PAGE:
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pos355-pos-355-Week-2-Assignment-File-Management-Paper-axia-uop-2014

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Pos355

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Week 2 Assignment

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File Management Paper

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University of Phoenix

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On any computer system that has multiple users with different levels of security clearance there will be needed for a file protection. On a UNIX system that has 5000 users were 4990 of those users have the same level clearance a traditional UNIX file access control could be implemented. With a file access control scheme on the UNIX system each user is assigned a unique user identification number (user ID). A user on a UNIX system will also be assigned to a primary group as well as possibly a number of groups that will also be identified by a specific group ID. Any time a file is created by a user it is marked with that specific users ID as well as the user’s primary group ID. With the file access control type of protection scheme each specific user permissions can be controlled by the administrator. The permissions the administrator can control all three basic categories read, write, and execute. The permissions may be granted to three classes of users, the owner or creator of the file, the group to which the file belongs, and to all of the users on the system regardless of their group. An access control policy dictates the type of access this permitted under what circumstances and by whom. Discretionary access control (DAC) controls access based on the identity of the requester and on the rules associated with access and authorizations. A mandatory access control (MAC) controls access based on comparing security labels that indicate how sensitive or critical the system resources and applies accessibility based on eligibility to access certain resources. Role-based access control (RBAC) rituals access based on the rules that the user has within the system and on rules stating which accesses are allowed the user. The administrator will be able to control access to specific files and for the situation with the 5000 users 10 can be allowed access to the files that the 4990 are not allowed. Because files on the system need to be protected against intruders and threats password scheme needs to be in place. A password scheme is also in place to ensure each user only accesses their specific files each user has to be assigned a password. A basic example of a UNIX password scheme allows each user to select a password that can be up to eight characters long and then the password is converted into a 56 bit value using (7-bit ASCII). There are other types of password schemes with their own encryption routines.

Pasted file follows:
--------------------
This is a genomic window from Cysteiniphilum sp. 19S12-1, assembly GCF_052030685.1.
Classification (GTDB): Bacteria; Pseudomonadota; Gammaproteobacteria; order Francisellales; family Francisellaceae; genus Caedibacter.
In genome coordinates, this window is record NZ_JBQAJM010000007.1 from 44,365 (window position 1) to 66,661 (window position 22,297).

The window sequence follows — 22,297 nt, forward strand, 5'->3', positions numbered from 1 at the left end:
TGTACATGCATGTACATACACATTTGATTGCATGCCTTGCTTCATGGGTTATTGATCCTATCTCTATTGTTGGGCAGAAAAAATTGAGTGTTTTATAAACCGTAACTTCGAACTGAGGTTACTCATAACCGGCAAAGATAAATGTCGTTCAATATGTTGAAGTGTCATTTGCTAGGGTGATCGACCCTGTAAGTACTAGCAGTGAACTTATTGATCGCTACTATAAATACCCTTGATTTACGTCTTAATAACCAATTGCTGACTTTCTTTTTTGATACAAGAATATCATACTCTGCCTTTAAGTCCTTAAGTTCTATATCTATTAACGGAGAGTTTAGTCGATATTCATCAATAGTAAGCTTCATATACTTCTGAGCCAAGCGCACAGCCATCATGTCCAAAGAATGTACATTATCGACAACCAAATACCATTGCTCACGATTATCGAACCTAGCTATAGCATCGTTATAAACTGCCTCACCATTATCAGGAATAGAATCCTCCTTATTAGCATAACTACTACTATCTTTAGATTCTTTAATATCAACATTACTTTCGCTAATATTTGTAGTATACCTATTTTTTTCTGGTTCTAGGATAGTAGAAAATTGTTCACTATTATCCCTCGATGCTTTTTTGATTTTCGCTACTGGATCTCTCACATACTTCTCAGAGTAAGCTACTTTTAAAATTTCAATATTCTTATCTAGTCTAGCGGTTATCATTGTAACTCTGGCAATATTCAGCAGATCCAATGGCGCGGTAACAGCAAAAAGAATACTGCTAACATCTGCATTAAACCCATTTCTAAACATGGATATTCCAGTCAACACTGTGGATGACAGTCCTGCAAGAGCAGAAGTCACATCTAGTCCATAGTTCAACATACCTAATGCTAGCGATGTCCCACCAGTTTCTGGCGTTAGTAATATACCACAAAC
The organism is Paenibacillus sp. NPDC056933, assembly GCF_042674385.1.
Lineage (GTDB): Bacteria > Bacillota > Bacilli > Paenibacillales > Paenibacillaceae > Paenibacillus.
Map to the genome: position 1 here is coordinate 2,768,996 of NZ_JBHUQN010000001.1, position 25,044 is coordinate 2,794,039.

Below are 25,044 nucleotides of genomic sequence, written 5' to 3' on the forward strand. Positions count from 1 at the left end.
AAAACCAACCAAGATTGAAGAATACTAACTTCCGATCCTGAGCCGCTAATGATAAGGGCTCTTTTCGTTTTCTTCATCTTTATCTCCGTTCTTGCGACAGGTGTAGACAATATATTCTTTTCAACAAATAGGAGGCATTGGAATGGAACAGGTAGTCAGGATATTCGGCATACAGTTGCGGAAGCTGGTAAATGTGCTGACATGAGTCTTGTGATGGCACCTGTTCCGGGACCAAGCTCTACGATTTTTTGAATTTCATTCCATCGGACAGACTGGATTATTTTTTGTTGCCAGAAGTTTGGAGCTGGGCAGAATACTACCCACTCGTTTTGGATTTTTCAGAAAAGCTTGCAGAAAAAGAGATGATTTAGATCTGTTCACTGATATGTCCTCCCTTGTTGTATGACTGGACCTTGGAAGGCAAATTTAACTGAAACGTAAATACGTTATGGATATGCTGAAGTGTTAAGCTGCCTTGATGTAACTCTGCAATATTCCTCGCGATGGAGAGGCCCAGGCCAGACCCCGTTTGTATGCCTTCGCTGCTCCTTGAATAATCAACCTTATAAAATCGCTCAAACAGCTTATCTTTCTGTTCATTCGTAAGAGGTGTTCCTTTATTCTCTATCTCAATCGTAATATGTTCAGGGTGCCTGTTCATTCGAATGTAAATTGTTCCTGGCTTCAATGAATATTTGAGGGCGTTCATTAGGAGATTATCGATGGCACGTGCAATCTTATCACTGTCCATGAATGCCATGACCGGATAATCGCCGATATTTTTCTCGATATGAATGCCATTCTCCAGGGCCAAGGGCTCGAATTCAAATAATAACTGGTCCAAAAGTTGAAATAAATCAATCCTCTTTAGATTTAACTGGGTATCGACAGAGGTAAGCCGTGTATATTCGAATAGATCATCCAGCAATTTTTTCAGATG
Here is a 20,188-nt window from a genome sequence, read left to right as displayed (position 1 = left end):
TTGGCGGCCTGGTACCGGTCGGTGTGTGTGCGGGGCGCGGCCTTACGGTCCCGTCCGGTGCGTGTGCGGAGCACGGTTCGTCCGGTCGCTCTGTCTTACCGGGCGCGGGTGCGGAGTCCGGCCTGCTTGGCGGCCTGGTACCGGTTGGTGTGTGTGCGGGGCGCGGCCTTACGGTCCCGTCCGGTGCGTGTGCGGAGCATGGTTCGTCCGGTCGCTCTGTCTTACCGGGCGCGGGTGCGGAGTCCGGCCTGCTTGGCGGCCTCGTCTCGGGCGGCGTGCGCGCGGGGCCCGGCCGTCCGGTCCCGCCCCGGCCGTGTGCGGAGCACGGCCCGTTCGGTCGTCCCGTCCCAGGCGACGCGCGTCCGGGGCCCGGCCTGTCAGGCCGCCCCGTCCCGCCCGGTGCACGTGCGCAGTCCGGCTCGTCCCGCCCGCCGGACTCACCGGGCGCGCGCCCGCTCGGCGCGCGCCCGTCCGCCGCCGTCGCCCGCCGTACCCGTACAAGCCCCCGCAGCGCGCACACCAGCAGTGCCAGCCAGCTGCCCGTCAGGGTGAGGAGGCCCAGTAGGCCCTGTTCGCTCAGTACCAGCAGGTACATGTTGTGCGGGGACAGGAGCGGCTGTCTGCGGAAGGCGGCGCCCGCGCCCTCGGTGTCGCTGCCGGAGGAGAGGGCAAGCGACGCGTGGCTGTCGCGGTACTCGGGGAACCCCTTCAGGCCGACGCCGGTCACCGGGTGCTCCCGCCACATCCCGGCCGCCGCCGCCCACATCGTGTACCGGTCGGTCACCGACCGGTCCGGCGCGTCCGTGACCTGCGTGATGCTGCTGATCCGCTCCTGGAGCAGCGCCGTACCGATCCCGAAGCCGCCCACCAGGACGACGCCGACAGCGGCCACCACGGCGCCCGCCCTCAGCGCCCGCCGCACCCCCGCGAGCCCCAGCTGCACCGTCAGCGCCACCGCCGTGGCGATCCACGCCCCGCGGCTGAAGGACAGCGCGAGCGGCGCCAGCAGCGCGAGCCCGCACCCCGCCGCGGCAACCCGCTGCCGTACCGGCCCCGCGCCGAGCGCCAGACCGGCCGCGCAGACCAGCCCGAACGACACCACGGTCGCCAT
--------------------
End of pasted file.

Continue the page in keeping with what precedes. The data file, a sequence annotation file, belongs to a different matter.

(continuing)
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In my opinion the Windows 7 access control scheme is more effective scheme to authenticate users. The user logs onto the system enters his or her passwords and when the logon is accepted a processes created for the user and an access token is associated with that process object. This access token includes the security ID (SID) that is the identifier for how the system identifies each user. I believe a token-based access control scheme is more effective because it speeds up access validation time. It also allows each process to modify security carrot sticks and limited ways without affecting processes running on behalf of the user.

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Reference: Operating Systems: Internals and Design Principles, Seventh Edition, by William Stallings.

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